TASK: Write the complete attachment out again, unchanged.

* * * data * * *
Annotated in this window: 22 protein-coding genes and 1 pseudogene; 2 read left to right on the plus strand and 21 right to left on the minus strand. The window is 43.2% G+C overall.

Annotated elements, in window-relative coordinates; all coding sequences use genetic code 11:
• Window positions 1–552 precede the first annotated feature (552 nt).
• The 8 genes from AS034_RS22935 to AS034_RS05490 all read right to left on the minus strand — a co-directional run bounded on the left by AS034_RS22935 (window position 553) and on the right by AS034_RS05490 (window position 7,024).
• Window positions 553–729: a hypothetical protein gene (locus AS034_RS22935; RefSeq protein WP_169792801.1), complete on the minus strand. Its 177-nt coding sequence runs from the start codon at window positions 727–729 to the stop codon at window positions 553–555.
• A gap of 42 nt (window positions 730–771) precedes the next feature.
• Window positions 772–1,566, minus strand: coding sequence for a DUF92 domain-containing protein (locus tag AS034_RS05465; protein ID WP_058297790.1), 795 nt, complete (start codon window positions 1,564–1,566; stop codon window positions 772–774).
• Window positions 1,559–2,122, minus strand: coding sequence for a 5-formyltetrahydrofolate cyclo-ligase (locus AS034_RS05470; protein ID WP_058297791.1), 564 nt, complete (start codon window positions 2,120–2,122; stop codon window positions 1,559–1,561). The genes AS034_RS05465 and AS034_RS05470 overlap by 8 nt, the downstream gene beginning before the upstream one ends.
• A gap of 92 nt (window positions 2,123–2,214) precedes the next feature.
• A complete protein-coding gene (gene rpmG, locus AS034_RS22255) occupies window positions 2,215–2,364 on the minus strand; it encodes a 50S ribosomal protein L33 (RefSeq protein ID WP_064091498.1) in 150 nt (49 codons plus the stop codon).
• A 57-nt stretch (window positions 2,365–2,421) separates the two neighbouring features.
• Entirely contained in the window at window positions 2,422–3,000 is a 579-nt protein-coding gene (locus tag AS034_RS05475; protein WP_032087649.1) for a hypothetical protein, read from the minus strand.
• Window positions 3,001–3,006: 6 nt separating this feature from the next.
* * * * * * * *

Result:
Annotated in this window: 22 protein-coding genes and 1 pseudogene; 2 read left to right on the plus strand and 21 right to left on the minus strand. The window is 43.2% G+C overall.

Annotated elements, in window-relative coordinates; all coding sequences use genetic code 11:
• Window positions 1–552 precede the first annotated feature (552 nt).
• The 8 genes from AS034_RS22935 to AS034_RS05490 all read right to left on the minus strand — a co-directional run bounded on the left by AS034_RS22935 (window position 553) and on the right by AS034_RS05490 (window position 7,024).
• Window positions 553–729: a hypothetical protein gene (locus AS034_RS22935; RefSeq protein WP_169792801.1), complete on the minus strand. Its 177-nt coding sequence runs from the start codon at window positions 727–729 to the stop codon at window positions 553–555.
• A gap of 42 nt (window positions 730–771) precedes the next feature.
• Window positions 772–1,566, minus strand: coding sequence for a DUF92 domain-containing protein (locus tag AS034_RS05465; protein ID WP_058297790.1), 795 nt, complete (start codon window positions 1,564–1,566; stop codon window positions 772–774).
• Window positions 1,559–2,122, minus strand: coding sequence for a 5-formyltetrahydrofolate cyclo-ligase (locus AS034_RS05470; protein ID WP_058297791.1), 564 nt, complete (start codon window positions 2,120–2,122; stop codon window positions 1,559–1,561). The genes AS034_RS05465 and AS034_RS05470 overlap by 8 nt, the downstream gene beginning before the upstream one ends.
• A gap of 92 nt (window positions 2,123–2,214) precedes the next feature.
• A complete protein-coding gene (gene rpmG, locus AS034_RS22255) occupies window positions 2,215–2,364 on the minus strand; it encodes a 50S ribosomal protein L33 (RefSeq protein ID WP_064091498.1) in 150 nt (49 codons plus the stop codon).
• A 57-nt stretch (window positions 2,365–2,421) separates the two neighbouring features.
• Entirely contained in the window at window positions 2,422–3,000 is a 579-nt protein-coding gene (locus tag AS034_RS05475; protein WP_032087649.1) for a hypothetical protein, read from the minus strand.
• Window positions 3,001–3,006: 6 nt separating this feature from the next.